- Determining priorities based on what truly motivates you
- Balancing plans with opportunities and challenges
- Allocating your resources
“As I look back on my own life, I recognize that some of the greatest gifts I received from my parents stemmed not from what they did for me—but rather from what they didn’t do for me.”
A generation ago, more U.S. families involved children in work, such as gardening, caring for animals, preserving food, and doing sewing and repairs. Children developed processes for solving problems and getting these things done. Wealthier parents have outsourced much of this home-maintenance work today. In its place, parents go overboard in providing resources for children—youth sports, music and art lessons, summer camp, and semesters abroad.
While these opportunities (resources) allow some children to apply what they learn, the activities don’t resonate with or engage many others. This is because the opportunities tend to involve things parents think their children will like, or that reflect the parents’ ambitions rather than the children’s interests. Another issue is that the activities may be too scripted.
Along with providing opportunities, parents need to ensure the experiences challenge children to take responsibility, do difficult things, and create or invent things. These help children develop the processes they’ll need in the future, as well as the self-esteem that comes from accomplishment.
A focus on showering children with resources has resulted in a disproportionate number of young adults lacking the capabilities, especially processes, necessary for employment. Parents should start early with providing problems for their children to solve.
“It is important to address hygiene factors such as a safe and comfortable working environment, relationship with managers and colleagues, enough money to look after your family—if you don’t have these things, you’ll experience dissatisfaction with your work. But these alone won’t do anything to make you love your job—they will just stop you from hating it.”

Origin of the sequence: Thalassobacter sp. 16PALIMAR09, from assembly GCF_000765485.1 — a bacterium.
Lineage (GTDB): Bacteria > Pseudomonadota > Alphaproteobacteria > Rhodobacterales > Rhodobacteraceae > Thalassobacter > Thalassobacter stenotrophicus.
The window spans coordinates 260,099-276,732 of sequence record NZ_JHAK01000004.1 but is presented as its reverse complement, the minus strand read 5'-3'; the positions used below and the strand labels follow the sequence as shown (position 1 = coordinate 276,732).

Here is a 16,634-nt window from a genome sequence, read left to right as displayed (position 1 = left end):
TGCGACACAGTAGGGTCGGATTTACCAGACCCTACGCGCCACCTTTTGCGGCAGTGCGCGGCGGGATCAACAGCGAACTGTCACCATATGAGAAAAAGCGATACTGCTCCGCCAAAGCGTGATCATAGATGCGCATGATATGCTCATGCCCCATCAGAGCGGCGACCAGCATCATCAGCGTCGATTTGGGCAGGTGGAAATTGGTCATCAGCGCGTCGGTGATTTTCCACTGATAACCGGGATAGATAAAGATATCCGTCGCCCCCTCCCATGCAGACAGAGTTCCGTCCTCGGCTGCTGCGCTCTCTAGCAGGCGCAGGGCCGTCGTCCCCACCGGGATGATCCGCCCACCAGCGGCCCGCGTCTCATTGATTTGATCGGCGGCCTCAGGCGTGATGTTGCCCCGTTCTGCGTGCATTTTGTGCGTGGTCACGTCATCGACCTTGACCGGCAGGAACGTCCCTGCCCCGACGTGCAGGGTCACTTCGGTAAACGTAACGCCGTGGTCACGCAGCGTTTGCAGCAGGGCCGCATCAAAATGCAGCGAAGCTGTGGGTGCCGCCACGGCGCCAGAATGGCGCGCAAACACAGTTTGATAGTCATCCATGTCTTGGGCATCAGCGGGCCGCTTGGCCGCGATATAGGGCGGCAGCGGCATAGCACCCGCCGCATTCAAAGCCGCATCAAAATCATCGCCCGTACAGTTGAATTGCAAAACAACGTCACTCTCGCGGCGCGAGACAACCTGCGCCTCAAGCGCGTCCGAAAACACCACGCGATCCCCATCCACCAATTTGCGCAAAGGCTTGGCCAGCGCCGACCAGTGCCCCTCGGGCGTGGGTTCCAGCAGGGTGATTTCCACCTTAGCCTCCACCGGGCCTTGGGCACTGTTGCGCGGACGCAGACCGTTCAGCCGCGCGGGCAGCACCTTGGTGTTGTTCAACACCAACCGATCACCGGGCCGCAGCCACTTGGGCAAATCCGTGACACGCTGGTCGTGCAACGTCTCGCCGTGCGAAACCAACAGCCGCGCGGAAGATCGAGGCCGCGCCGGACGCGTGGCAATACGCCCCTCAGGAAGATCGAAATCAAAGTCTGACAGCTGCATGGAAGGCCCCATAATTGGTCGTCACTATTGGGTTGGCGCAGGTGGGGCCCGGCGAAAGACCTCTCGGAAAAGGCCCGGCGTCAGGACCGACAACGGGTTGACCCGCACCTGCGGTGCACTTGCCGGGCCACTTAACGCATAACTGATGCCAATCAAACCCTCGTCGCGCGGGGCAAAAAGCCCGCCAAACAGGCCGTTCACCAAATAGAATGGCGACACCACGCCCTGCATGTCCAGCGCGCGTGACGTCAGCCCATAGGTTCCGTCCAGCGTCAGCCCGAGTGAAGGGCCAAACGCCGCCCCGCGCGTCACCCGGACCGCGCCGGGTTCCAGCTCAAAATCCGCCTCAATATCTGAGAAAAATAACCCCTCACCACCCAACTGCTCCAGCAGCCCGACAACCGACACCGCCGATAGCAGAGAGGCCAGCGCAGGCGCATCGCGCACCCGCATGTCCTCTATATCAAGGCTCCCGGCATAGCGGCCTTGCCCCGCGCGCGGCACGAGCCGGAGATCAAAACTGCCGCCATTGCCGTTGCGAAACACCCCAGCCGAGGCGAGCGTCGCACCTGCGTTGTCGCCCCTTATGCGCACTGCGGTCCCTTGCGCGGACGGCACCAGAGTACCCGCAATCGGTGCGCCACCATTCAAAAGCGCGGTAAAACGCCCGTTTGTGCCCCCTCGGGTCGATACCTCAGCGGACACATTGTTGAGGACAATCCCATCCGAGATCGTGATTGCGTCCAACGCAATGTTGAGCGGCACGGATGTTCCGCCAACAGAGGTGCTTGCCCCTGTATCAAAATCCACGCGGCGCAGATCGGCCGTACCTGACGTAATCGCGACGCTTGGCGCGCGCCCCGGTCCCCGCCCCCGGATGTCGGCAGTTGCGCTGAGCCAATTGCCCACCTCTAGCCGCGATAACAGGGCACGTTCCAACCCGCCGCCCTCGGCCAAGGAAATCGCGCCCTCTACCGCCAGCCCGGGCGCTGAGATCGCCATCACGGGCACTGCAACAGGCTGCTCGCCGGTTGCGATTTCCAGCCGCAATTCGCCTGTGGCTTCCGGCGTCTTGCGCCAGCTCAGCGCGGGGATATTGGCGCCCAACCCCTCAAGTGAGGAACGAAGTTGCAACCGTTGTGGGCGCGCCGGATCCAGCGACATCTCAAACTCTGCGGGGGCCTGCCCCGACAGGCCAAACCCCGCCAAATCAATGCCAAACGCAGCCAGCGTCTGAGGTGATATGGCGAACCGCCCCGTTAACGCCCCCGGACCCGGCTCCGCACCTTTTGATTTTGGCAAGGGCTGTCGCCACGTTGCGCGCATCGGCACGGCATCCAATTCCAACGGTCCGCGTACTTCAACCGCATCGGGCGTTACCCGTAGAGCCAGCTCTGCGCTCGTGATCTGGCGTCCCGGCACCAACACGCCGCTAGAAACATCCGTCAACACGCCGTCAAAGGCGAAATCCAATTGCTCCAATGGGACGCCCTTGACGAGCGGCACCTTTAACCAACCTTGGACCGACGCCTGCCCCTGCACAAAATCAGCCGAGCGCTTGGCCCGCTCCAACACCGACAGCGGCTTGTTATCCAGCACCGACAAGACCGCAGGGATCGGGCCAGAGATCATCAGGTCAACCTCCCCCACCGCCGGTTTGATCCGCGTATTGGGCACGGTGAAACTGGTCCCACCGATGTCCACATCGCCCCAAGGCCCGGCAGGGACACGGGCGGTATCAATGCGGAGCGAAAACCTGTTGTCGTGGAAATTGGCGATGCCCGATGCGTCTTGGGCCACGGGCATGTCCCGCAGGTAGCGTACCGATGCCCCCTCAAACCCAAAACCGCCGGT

Incentives (also known as hygiene factors), like compensation, job security, status, work environment, manager practices, and company policies, will leave you dissatisfied with your job if they’re not adequately addressed. But improved hygiene factors won’t make you happy (just less dissatisfied). What makes you happy are motivators, such as challenging work, responsibility, learning, the chance to grow, and the chance to make a meaningful contribution. Motivating factors are mostly inherent in the work itself and in the person doing it, rather than external like hygiene factors.
When seeking a job or career that will make you happy, look beyond whether a job meets basic hygiene factors and ask whether it meets motivational criteria. For instance, ask yourself:
- Do I find this work meaningful?
- Will I be able to learn and grow?
- What are the opportunities to achieve and be recognized?
- What kind of responsibility will I have?
Focus on the factors that really matter to you—those that make you love coming to work each day—and the hygiene factors, after a certain point, will take care of themselves.
These explanations of quotes from How Will You Measure Your Life can help you to better understand key passages from the book.
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Here's what you'll find in our full How Will You Measure Your Life? summary:
- How economic theories that help businesses succeed can also help individuals make better life decisions
- How to build a career that makes you happy
- How to deepen your relationships with your spouse and children